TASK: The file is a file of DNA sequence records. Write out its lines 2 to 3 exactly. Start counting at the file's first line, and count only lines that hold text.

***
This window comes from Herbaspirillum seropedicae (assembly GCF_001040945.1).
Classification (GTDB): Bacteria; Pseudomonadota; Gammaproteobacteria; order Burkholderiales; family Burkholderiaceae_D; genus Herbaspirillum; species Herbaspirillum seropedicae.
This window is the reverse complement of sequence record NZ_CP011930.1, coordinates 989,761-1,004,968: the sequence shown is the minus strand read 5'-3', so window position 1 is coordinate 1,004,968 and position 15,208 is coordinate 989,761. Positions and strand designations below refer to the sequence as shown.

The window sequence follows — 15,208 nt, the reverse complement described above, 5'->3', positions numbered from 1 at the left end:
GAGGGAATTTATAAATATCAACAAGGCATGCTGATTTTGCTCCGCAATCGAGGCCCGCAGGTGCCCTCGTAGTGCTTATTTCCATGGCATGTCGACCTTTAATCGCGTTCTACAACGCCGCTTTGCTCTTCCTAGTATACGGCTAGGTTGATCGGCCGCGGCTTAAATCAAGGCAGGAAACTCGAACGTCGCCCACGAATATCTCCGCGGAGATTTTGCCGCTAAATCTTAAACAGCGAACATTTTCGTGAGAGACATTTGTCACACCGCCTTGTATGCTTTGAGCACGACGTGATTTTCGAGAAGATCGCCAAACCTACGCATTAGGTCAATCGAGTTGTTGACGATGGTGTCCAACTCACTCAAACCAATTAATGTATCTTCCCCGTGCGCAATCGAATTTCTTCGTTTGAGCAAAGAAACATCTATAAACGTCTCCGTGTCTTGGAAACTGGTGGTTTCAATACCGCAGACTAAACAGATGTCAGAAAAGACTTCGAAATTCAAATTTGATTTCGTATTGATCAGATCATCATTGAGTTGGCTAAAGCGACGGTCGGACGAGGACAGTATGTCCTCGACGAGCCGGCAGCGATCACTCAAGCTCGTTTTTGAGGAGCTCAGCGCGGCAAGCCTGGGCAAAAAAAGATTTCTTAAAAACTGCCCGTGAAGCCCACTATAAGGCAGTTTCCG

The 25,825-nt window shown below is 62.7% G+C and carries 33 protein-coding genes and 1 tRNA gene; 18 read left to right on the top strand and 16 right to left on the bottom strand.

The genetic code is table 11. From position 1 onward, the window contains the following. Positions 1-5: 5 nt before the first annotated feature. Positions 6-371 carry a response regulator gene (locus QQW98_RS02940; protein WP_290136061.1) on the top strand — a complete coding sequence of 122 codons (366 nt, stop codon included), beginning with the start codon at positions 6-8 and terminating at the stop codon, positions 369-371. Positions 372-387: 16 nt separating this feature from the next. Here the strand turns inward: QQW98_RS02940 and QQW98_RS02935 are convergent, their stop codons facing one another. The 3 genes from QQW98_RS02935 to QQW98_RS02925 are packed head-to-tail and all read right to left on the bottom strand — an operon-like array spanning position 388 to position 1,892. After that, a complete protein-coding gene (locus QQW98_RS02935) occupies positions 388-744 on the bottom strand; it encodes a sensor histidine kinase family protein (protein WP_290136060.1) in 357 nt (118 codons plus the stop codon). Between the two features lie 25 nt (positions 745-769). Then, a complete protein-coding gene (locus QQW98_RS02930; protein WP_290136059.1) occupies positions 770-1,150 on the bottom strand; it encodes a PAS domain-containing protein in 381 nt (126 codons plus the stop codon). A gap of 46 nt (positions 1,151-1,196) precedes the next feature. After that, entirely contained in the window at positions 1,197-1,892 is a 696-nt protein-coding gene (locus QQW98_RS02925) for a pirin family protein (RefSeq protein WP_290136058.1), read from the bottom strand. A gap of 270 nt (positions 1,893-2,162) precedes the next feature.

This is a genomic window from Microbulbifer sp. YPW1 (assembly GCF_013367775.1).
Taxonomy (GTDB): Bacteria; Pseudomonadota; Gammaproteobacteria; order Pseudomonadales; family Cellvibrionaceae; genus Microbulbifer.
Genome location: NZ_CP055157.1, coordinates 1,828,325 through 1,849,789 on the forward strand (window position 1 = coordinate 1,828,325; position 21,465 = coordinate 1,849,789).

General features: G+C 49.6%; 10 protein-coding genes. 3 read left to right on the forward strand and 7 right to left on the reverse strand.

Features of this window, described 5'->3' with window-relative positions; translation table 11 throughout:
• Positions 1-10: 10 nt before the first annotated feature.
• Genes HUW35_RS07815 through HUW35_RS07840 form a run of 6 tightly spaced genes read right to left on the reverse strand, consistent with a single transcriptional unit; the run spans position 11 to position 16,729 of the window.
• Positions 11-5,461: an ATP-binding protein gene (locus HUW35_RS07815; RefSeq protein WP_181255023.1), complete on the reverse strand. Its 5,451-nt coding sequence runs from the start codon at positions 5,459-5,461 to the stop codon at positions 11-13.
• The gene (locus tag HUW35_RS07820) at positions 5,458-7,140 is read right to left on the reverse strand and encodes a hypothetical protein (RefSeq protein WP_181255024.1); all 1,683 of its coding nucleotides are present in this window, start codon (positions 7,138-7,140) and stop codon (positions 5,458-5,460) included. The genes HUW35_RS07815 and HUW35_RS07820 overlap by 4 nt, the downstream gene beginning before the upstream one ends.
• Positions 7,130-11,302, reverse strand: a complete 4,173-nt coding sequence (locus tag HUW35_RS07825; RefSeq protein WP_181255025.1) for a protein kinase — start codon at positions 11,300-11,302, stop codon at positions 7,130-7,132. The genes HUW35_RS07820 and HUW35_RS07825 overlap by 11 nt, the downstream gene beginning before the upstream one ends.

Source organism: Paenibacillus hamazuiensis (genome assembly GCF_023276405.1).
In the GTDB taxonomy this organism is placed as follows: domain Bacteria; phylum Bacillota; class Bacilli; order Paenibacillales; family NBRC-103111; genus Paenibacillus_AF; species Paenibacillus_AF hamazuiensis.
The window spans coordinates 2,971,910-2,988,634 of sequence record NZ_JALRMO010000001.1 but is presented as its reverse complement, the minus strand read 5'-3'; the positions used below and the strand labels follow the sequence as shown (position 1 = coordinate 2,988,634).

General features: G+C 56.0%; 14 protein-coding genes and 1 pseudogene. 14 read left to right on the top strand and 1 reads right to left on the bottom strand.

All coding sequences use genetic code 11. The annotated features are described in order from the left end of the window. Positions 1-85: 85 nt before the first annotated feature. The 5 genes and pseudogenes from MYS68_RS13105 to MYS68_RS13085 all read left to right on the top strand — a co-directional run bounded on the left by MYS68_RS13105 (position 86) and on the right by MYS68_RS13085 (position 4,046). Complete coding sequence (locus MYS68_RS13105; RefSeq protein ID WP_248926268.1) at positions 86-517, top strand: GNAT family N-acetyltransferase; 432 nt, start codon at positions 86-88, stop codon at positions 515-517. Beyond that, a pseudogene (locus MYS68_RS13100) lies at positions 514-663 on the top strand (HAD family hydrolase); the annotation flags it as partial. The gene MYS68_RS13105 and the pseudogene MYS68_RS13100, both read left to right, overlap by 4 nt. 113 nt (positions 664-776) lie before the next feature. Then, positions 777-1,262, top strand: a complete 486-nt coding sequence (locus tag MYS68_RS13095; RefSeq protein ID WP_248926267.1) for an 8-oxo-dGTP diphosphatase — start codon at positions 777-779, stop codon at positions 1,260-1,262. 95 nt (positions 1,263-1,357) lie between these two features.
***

Classification (GTDB): Bacteria; Pseudomonadota; Gammaproteobacteria; order Burkholderiales; family Burkholderiaceae_D; genus Herbaspirillum; species Herbaspirillum seropedicae.
This window is the reverse complement of sequence record NZ_CP011930.1, coordinates 989,761-1,004,968: the sequence shown is the minus strand read 5'-3', so window position 1 is coordinate 1,004,968 and position 15,208 is coordinate 989,761. Positions and strand designations below refer to the sequence as shown.